Since 2004,and roughly coinciding with the rise of Web 2.0, China’s creation of The State Internet Information Office as a way to effectively monitor digital communication or, in their words, “political disobedience” within its borders, has become a lightning rod for criticism as well as for subsequent justification of government action. Much like the existence of USA’s National Security Administration, The State Internet Information Office has come under extreme scrutiny by public advocates, human rights organizations, as well as the popular consensus of the learned of the inherent humanist right to privacy and free speech. The State Internet Information Office is known as the “Great Firewall”. Within this organization, 40,000 police regulate digital correspondence inside the country, as well as provide a heightened scrutiny of exported communication. Over 500,000 of the world’s most widely used Internet sites are blocked by the “Great Firewall”, including the social networks and informational centers of Google, Facebook, YouTube, Vimeo, Twitter and IMDB (!).
As the decade progresses, it seems that the injustices of the elite increase, and the state of free journalism further moves towards subjectivity. Micro- blogging associated with seminal 21st century events like the “Arab Spring” and “Occupy” movements encapsulates the NEED for non-partisan investigation in the emergence of what could be (if not already is) the world’s next superpower. With a Communist heritage and Capitalist selfishness, China’s enigmatic place among the world’s foremost human rights oppressors has made life extremely difficult for its “Netizens”, as well as for those they represent.
The inter-generational dynamic of the subjects provides the profound meaning of ‘High Tech, Low Life’. It is the self-centered (perhaps, bitter) approach of the new generation, material expectations and all, versus an approach drawn from wisdom and experience of age. The activists had never met prior to a 2011 blogging conference (as featured in the film’s climax). The 30 year age gap between them presents an interesting glimpse into the debate of tradition’s place in the age of hyper innovation, as well as into issues of self as opposed to the collective good. An interesting dynamic, especially within the context of a global materialistic influence seen throughout South East Asia, Latin America, Eastern Europe and, of course, the USA.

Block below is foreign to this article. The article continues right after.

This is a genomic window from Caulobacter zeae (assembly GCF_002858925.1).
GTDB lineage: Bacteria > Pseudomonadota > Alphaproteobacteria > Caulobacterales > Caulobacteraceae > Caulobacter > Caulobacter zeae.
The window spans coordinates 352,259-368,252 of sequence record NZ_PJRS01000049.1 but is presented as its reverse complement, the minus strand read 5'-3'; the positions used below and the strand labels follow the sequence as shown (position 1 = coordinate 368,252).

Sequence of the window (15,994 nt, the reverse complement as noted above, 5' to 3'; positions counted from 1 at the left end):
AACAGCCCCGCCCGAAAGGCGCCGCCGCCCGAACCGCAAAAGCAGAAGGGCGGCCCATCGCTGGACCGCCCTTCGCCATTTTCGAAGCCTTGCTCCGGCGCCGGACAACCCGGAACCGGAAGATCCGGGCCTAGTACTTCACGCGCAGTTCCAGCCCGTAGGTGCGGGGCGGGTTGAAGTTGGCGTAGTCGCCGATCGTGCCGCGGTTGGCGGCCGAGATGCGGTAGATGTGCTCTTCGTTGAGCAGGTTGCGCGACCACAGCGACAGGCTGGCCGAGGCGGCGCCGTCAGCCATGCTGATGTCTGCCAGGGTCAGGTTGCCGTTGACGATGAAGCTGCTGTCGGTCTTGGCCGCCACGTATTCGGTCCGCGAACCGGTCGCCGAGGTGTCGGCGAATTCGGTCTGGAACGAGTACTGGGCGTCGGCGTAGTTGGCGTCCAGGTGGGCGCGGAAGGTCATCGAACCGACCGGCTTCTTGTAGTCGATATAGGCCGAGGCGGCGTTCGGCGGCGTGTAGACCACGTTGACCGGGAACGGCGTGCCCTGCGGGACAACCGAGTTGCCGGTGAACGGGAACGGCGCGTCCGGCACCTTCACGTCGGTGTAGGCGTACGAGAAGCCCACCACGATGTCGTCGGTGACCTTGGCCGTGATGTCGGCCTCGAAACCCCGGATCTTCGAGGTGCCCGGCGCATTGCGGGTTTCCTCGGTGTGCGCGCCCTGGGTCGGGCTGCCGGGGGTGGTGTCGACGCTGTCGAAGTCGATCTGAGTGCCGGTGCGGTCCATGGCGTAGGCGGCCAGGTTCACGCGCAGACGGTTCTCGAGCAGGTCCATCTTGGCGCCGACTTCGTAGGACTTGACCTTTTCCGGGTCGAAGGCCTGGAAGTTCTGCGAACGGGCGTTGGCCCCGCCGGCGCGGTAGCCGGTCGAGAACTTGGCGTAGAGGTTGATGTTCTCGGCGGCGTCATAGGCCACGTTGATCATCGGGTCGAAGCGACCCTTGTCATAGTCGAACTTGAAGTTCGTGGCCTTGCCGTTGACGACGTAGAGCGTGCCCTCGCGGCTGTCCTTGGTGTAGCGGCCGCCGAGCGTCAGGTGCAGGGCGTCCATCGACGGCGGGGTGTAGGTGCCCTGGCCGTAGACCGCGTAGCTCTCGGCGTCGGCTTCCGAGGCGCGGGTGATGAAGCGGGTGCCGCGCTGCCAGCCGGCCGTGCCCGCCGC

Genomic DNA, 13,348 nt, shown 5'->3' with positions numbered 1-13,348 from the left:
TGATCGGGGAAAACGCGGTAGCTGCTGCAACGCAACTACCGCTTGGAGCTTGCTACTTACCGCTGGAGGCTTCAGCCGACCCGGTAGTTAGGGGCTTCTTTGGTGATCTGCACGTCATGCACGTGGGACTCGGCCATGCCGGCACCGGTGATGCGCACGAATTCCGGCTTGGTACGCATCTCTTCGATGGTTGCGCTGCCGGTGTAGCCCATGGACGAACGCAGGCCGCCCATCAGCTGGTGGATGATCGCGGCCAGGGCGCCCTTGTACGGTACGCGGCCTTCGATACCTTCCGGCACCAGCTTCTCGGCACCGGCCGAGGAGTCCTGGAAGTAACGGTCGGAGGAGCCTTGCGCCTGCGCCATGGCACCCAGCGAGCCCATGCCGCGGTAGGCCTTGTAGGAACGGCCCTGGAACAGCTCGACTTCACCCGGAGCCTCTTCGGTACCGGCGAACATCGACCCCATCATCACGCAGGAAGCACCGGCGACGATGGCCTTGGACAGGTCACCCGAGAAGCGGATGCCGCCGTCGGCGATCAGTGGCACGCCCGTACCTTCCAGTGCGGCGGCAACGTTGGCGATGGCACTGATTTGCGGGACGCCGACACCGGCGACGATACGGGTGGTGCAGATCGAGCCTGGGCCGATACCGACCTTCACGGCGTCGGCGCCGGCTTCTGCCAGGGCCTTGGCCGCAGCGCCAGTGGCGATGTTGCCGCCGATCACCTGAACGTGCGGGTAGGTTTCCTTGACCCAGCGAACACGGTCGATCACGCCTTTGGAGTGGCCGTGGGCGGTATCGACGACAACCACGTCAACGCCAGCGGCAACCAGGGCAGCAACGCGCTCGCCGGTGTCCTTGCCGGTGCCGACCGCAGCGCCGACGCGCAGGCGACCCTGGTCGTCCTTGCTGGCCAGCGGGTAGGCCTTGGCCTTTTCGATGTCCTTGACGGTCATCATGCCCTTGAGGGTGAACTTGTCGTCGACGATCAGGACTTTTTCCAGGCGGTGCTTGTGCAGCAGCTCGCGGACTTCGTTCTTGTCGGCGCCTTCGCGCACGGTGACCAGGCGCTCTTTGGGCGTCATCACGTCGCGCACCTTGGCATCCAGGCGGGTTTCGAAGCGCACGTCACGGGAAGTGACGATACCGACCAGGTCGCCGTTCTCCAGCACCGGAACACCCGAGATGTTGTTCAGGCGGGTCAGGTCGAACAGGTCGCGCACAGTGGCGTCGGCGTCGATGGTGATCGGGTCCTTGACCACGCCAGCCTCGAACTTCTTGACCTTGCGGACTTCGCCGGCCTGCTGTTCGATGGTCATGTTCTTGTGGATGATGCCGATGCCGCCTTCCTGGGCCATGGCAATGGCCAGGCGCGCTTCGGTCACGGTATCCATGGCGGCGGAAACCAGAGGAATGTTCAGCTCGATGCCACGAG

Director Stephen Maing’s film is a wide-angle meditation on a world in transition; that is to say, within the contexts of an individual society struggling to modernize, when its own powers- that- be stress its place among history’s most culturally advanced. The inherent hypocrisy of the Chinese regime is in its embracement of the “bottom line” mindset, yet claiming impermeability to the similar Western economic downturns of the 2000s. It is an interesting claim, as further suppression of information may ultimately prove the country to be more in tune with the true nature of the human experience, ego and all, than the United States or Great Britain, entities who, throughout history, have claimed some of history’s greatest misconceptions of economic power through the omnipotent hand of military might.
‘High Tech, Low Life’ comes as an interesting voice in the global debate on free press, the nature of journalism, as well as the ongoing deception perpetrated by the powers that be, claiming activities such as cyber terrorism and the existence of the surveillance state do not, in fact, exist. But how can this be true in an age of metadata, iClouds, bitcoins and the materialistic focus of a global “free” market? If for no other reason, the rise of cryptographic communication opens source software and Tor browsers prove that the surveillance state is alive, well and global as the above –mentioned documentary shows.
‘High Tech Low Life‘ will be released June 18, 2013 on iTunes in North America through the Sundance Institute Artist Services program and its exclusive aggregation partner, Cinedigm. The film will also make its National Broadcast Premiere as part of the 26th season of the award-winning PBS series POV on Monday, July 22, 2013 at 10 p.m.
– by Steve Rickinson